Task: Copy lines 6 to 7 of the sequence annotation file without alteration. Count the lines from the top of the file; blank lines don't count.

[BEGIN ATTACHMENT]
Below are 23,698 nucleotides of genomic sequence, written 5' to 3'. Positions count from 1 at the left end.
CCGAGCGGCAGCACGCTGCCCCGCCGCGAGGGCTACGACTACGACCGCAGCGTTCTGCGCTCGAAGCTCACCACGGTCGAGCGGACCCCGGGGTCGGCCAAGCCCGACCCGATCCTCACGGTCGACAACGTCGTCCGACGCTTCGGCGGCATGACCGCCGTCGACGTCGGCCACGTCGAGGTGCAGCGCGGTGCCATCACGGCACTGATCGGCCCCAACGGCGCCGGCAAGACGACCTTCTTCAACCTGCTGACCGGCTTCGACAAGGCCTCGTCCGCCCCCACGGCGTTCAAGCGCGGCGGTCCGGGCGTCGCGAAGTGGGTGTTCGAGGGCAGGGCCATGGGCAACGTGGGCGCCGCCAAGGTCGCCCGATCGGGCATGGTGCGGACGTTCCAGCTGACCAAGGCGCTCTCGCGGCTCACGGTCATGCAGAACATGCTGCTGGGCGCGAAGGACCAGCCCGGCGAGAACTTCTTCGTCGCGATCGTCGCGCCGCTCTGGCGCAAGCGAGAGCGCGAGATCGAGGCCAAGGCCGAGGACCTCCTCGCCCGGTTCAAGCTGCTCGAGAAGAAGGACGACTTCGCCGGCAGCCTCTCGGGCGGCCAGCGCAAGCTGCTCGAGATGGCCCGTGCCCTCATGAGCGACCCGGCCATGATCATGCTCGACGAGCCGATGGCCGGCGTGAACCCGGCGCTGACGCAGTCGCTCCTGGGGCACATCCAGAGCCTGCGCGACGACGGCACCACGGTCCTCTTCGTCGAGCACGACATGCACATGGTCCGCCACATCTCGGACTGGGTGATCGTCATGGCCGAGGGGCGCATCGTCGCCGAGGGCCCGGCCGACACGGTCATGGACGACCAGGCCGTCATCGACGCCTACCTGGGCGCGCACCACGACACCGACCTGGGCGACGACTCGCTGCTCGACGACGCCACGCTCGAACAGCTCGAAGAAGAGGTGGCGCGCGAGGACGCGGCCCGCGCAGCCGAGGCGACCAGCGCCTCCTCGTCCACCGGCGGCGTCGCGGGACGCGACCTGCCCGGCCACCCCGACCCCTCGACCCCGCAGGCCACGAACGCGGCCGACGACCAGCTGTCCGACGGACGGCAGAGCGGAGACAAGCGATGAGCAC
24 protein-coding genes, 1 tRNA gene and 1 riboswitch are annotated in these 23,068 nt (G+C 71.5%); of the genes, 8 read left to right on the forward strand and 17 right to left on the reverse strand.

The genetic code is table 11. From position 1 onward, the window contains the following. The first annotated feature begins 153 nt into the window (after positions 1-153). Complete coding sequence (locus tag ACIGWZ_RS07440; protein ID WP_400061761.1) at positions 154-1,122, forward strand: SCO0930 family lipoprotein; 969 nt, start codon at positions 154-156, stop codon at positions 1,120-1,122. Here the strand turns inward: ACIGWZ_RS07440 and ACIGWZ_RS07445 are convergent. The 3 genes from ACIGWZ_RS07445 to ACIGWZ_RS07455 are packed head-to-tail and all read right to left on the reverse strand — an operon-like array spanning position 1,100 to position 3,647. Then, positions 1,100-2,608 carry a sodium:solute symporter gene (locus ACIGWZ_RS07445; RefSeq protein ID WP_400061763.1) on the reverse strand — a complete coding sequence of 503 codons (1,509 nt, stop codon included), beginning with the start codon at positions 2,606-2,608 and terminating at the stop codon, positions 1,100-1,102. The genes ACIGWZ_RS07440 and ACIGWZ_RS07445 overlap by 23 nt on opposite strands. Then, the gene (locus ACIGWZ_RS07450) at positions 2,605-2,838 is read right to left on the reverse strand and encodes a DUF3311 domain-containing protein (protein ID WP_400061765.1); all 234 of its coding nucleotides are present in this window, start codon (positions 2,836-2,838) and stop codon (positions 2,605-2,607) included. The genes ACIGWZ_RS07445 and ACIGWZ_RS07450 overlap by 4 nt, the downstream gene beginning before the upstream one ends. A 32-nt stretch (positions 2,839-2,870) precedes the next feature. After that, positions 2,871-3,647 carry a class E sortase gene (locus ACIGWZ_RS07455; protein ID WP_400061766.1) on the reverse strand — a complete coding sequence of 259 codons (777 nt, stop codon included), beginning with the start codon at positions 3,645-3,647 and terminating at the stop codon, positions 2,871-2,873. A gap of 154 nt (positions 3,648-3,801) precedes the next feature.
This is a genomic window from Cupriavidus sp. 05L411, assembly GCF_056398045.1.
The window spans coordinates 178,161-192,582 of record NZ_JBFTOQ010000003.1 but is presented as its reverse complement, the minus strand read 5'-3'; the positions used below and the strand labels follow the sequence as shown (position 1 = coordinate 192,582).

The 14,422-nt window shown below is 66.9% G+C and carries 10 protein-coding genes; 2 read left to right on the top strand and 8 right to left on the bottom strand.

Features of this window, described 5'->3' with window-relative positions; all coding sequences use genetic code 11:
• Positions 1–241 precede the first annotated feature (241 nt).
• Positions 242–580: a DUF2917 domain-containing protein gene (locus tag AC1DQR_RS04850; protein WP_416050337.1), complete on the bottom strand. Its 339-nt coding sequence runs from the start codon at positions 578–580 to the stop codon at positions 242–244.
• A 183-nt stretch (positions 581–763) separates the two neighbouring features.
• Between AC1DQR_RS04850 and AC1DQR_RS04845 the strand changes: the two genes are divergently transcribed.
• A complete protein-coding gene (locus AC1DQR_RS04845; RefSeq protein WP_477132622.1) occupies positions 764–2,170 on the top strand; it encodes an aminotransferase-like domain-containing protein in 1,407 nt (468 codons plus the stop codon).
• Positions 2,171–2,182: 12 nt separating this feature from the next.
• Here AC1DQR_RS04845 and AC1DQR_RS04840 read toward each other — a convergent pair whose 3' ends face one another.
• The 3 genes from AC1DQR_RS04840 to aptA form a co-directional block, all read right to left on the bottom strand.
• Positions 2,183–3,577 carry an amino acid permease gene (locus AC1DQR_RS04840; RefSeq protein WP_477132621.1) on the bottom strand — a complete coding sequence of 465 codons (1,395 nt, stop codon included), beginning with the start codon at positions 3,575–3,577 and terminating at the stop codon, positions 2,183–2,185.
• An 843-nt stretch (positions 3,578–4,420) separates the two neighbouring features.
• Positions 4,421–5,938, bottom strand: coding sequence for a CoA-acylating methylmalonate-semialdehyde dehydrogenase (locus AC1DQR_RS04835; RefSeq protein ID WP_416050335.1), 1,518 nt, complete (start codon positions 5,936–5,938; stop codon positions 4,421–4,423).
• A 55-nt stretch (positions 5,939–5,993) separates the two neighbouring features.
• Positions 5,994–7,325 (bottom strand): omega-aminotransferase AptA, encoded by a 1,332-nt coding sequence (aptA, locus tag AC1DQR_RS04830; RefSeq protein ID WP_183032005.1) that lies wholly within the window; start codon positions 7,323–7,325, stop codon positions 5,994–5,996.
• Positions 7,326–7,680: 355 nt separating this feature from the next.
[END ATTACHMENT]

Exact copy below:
The window spans coordinates 178,161-192,582 of record NZ_JBFTOQ010000003.1 but is presented as its reverse complement, the minus strand read 5'-3'; the positions used below and the strand labels follow the sequence as shown (position 1 = coordinate 192,582).

The 14,422-nt window shown below is 66.9% G+C and carries 10 protein-coding genes; 2 read left to right on the top strand and 8 right to left on the bottom strand.